...But It Often Rhymes

by Posh

Chapter 1: Dimples and Diamonds

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Author's Notes:

“History doesn’t repeat itself, but it often rhymes.” -Various

The first time Sunset sees her is in an underground nightclub. Moon Tea's always trying to drag her to places like this, and, for once, Sunset doesn't have an excuse to beg out.

The atmosphere is dense and heavy, warmer than the balmy summer air above ground. Clouds of conjured fog roll across the dance floor as multicolored lights blink out of sequence from an overhang. Bass-heavy synth music whines throughout the room.

Sunset wants to leave, but Moon Tea drags her onto the dance floor. Moonie dances, and Sunset awkwardly tries to catch the rhythm.

Then the crowd around the middle of the dance floor parts. Sunset spots a curvy, magenta filly throwing herself around in time with the beat and tossing her frizzy pink mane as she loses herself in the music. Her braces catch the glow from the lights, sparkling like diamonds set in white stone.

Sunset stares – she can't help but stare, because this filly is the most magnificent thing she's ever glimpsed. She gulps when the filly notices and turns a diamond-studded grin on her. Sunset averts her eyes, and they find Moonie's; those big bushy orange caterpillars that she calls eyebrows are wiggling the way they do whenever there's mischief on her mind.

Moonie's rump collides with Sunset's, and she stumbles into the empty space on the dance floor, smacking into the filly with the gleaming grin. Sunset babbles an apology, and tries to stagger away—

A hoof catches hers and spins her around until they're face to face. "Stick around," the filly calls over the pounding music.

Sunset's eyes are wide. "I can't dance," she tries to say, but she can't form words, not while she's staring into those gorgeous green eyes. She won't let go, and Sunset realizes she doesn't want her to let go.

The filly's limbs pick up the beat again; her body begins to move. Her hoof never leaves Sunset's, and through that contact, Sunset finds the beat. Her movements are awkward and ungainly; she doesn't care. All that matters is the music, and that mouthful of diamonds, and those eyes, eyes she could lose herself in...

She gets the filly's name before the night is over, with Moonie smugly watching. Sunset says it to herself, over and over again, on her way back to the castle, and it rolls off her tongue with lyrical grace.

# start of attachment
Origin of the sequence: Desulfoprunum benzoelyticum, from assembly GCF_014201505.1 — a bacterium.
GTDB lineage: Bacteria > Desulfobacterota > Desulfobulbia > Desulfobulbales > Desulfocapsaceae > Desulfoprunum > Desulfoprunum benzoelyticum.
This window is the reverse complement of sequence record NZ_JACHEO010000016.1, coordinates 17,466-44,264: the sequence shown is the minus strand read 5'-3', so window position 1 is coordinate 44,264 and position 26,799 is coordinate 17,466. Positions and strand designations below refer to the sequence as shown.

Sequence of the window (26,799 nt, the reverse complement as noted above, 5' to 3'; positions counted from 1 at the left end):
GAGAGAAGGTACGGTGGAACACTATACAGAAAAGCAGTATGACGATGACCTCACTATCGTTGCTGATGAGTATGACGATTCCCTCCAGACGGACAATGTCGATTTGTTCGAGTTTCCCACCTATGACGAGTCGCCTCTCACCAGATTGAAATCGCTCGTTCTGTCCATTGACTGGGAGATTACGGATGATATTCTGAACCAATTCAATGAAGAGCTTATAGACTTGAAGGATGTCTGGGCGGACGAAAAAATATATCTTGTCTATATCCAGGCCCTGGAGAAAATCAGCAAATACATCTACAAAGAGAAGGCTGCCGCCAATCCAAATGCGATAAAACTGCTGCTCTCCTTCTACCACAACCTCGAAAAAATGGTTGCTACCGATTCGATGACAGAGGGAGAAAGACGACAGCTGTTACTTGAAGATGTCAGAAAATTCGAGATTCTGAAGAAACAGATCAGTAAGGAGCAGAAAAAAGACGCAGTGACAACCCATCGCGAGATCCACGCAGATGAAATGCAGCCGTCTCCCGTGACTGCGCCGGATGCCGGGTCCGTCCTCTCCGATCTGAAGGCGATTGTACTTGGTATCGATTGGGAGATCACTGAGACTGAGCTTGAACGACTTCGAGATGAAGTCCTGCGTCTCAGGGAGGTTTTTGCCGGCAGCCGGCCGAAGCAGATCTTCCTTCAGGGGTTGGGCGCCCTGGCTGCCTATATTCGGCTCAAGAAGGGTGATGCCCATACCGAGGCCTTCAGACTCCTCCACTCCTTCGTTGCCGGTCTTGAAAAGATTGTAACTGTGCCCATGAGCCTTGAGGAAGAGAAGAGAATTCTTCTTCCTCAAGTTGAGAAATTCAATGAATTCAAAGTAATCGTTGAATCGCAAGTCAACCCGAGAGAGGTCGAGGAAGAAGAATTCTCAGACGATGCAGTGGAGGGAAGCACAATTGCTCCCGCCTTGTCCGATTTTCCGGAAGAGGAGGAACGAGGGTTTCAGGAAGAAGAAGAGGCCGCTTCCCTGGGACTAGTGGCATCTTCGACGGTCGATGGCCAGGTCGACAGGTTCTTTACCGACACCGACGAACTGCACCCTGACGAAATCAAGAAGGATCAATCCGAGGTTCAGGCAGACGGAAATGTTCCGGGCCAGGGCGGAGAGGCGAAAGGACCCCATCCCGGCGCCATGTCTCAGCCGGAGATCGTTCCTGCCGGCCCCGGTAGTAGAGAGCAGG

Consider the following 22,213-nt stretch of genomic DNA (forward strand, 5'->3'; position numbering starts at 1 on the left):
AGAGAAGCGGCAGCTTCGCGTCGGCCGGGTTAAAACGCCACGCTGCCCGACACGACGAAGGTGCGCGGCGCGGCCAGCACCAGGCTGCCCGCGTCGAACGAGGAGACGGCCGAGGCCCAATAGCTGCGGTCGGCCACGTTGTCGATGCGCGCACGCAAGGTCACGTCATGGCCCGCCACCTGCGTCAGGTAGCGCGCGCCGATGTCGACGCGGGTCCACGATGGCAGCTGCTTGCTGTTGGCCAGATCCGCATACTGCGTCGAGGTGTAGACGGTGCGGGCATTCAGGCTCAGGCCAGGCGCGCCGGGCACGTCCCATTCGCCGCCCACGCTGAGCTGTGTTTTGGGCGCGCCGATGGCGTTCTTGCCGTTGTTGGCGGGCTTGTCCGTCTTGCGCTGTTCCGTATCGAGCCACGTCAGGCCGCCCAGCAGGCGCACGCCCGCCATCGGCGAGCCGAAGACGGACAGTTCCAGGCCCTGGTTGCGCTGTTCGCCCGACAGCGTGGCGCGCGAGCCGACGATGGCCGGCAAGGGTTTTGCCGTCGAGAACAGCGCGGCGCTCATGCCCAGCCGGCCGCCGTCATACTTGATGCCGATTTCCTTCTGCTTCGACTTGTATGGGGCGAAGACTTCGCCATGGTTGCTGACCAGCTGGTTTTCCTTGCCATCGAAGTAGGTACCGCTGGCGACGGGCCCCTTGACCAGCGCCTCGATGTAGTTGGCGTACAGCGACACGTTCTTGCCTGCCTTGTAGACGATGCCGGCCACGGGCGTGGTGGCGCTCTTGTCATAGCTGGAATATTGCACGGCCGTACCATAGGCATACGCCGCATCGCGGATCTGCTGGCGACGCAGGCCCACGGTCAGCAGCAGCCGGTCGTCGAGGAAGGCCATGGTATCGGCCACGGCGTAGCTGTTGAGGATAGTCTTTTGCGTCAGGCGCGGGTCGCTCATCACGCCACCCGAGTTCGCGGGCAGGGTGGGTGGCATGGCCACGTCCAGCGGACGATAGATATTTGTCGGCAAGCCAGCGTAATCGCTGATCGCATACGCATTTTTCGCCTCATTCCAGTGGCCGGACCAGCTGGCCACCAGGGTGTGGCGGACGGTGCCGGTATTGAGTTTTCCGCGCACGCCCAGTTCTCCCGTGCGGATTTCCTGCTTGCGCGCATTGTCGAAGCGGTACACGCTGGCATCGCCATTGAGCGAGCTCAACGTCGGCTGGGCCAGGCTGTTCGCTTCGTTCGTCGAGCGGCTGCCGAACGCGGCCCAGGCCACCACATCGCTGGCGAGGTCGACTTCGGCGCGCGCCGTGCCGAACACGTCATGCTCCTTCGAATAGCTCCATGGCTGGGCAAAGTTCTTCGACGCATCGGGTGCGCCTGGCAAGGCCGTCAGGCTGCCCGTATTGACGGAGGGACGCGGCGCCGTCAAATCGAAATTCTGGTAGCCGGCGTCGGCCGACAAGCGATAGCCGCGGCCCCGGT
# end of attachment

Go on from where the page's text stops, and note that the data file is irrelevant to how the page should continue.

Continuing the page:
Cheerilee. Cheerilee. Cheerilee.

Sunset never tires of it.

Sunset finds Miss Cheerilee hunched over her desk, a pile of papers towering over her head. Her purple pen scratches vigorously upon a student essay in front of her, almost in harmony with the piano music from her old CD player. A taut frown pulls at the corners of her mouth, but at the the sound of Sunset's knuckles on the door and the sight of her waving from the hallway, she brightens. There's a glint in Miss Cheerilee's eye as her lips turn upward, pulling back to bare her radiant white teeth.

Sunset tries not to envision Miss Cheerilee with braces.

"Come on in!" Miss Cheerilee clicks her pen and beckons Sunset inside. "I wasn't expecting to see anyone from your class today. Don't you all have the day off?"

"Unofficially," Sunset says, hugging a thick sheaf of papers. "I think all the seniors cut class to prep for the prom tonight. Looks like most of the school followed suit."

Miss Cheerilee chuckles and shakes her head. "Where the seniors go, so goes the nation."

"I mean, we did turn fake pony ears and tails into a school-wide fashion trend, so it's not like there's no precedent." Sunset nods at the work on Miss Cheerilee's desk. "You look like you're busy, though. If I'm interrupting—"

Miss Cheerilee blows a raspberry and waves Sunset's question off. "I've been at this since eight, and I've barely made a dent. Trust me, you're a wonderful and welcome diversion."

"Heh. You're gonna make me blush." Sunset steps up to the desk, standing still while Miss Cheerilee examines the sheaf of papers in her arms.

"Is that what I think it is?" says Miss Cheerilee, her voice quavering with excitement.

"As promised!" Sunset can't stop herself from grinning back as Miss Cheerilee reaches out to her. She drops the papers in her teacher's arms; Miss Cheerilee sags under their weight, but wears that delighted look regardless.

"You absolute madwoman! And I thought you couldn't possibly be serious when you said you'd prepare a fully annotated bibliography for your final project!" The papers thud when Miss Cheerilee drops them on her desk. "Just how big is this?"

Sunset's grin widens. "Sixty pages."

Miss Cheerilee balks. "That must have taken weeks! When did you have time to actually work on the project? When did you have time to sleep?"

Sunset brushes her chest with her knuckles. "Who says I slept at all?"

Miss Cheerilee shakes her head, laughing incredulously. "You little overachiever, you."

"AP classes deserve AP effort. And a promise is a promise." If Sunset's being honest with herself, then that's not why she went to the lengths she did. It's that look on Miss Cheerilee's face, that dimpled grin that sets Sunset's heart fluttering. "Although I hate to give you more work to worry about, when you have so much on your plate."